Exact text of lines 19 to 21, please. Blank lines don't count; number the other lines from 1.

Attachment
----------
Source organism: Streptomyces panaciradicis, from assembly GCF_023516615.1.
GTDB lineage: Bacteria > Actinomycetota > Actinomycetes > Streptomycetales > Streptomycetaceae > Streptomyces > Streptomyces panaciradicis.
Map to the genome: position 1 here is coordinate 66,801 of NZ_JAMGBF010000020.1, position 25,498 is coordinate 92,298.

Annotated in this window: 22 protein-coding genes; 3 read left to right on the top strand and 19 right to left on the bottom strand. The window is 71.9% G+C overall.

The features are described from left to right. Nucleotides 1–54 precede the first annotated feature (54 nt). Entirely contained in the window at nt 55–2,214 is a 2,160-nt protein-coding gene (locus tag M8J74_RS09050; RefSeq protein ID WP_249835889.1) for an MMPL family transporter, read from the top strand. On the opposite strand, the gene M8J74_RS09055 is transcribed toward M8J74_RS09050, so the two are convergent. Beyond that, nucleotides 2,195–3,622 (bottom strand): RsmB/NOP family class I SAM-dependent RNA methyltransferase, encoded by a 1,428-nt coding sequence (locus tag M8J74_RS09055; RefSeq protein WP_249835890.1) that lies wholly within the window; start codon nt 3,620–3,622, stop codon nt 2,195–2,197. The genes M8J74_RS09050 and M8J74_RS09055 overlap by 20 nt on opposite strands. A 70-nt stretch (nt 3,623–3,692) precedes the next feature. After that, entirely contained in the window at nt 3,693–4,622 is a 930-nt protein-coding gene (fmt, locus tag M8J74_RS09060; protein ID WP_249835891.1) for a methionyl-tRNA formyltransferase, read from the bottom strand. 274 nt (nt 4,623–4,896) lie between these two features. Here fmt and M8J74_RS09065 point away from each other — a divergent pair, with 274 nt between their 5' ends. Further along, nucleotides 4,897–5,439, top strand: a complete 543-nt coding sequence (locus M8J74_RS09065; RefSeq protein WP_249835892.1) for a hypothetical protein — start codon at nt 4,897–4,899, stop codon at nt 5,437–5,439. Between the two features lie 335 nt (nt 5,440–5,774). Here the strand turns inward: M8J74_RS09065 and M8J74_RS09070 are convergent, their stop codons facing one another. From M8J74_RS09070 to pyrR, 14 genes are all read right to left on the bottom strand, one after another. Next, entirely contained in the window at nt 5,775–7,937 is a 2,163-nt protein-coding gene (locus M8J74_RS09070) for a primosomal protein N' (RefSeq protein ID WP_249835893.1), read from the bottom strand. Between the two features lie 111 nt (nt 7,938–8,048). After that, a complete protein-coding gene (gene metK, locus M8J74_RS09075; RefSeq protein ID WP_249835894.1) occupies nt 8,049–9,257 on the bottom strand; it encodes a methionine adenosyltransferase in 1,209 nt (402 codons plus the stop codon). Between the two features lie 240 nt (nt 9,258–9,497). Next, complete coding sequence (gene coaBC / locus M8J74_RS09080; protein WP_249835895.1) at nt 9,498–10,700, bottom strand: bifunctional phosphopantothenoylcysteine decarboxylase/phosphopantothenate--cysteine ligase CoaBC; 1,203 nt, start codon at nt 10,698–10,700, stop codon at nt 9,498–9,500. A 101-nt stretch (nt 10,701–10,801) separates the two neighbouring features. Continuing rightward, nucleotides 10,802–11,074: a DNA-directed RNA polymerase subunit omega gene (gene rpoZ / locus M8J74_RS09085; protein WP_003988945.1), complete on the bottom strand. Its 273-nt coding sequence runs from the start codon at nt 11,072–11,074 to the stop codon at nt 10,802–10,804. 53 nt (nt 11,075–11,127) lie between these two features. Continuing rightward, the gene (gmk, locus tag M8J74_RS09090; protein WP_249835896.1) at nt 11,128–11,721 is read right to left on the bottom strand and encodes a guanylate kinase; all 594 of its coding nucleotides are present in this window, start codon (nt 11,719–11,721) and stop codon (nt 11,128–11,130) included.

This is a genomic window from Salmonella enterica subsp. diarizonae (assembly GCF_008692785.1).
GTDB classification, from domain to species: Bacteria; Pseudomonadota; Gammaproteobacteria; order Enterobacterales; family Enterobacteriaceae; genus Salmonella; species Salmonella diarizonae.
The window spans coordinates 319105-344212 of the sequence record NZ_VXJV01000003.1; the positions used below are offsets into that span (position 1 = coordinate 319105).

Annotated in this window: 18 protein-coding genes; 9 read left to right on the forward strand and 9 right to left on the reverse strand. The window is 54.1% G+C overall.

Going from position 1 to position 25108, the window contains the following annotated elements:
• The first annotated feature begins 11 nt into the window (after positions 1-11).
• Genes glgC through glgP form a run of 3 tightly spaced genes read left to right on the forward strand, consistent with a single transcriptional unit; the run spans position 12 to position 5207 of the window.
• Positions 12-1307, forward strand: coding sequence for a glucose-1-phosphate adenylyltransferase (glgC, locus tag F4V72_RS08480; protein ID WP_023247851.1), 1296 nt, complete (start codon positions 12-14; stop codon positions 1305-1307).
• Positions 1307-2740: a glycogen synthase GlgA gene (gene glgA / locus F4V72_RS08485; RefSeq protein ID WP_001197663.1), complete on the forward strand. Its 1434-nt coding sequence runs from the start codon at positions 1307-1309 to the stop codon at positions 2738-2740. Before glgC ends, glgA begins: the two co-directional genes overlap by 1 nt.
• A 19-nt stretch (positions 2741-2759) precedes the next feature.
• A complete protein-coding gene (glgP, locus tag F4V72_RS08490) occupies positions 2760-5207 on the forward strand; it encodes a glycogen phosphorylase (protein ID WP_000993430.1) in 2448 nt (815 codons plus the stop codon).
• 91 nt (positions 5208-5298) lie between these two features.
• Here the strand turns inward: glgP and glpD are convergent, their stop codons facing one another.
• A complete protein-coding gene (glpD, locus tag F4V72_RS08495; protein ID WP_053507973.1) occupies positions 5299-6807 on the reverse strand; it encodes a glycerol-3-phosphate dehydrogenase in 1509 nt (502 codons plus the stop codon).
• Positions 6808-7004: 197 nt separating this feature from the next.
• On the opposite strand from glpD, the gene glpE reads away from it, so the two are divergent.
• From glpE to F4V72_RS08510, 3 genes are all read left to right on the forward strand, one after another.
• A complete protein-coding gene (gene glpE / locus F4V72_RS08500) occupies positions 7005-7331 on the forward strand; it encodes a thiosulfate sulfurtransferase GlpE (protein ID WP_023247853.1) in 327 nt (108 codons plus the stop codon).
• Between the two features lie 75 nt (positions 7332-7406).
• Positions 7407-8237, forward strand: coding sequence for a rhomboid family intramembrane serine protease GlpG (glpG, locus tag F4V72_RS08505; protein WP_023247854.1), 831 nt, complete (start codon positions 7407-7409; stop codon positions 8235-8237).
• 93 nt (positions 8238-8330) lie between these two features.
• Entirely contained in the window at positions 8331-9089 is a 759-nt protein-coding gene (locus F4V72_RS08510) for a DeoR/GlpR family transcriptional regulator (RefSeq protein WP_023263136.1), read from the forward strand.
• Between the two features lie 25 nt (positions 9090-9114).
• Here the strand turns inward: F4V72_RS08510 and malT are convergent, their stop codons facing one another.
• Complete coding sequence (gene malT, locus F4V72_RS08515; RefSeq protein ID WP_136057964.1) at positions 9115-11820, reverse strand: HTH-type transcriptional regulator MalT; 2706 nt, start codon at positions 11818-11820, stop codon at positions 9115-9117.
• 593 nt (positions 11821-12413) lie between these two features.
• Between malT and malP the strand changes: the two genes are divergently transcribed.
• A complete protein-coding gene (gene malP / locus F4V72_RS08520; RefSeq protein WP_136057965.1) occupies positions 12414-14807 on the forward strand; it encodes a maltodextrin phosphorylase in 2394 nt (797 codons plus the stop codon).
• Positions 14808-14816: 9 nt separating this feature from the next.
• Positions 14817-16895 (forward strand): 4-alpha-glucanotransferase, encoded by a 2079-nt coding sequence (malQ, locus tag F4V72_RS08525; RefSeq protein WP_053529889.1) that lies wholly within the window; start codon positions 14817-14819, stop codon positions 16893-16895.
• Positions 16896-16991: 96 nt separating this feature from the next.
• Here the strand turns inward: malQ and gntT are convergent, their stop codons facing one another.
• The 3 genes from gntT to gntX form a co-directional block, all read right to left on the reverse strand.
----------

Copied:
• A complete protein-coding gene (glpD, locus tag F4V72_RS08495; protein ID WP_053507973.1) occupies positions 5299-6807 on the reverse strand; it encodes a glycerol-3-phosphate dehydrogenase in 1509 nt (502 codons plus the stop codon).
• Positions 6808-7004: 197 nt separating this feature from the next.
• On the opposite strand from glpD, the gene glpE reads away from it, so the two are divergent.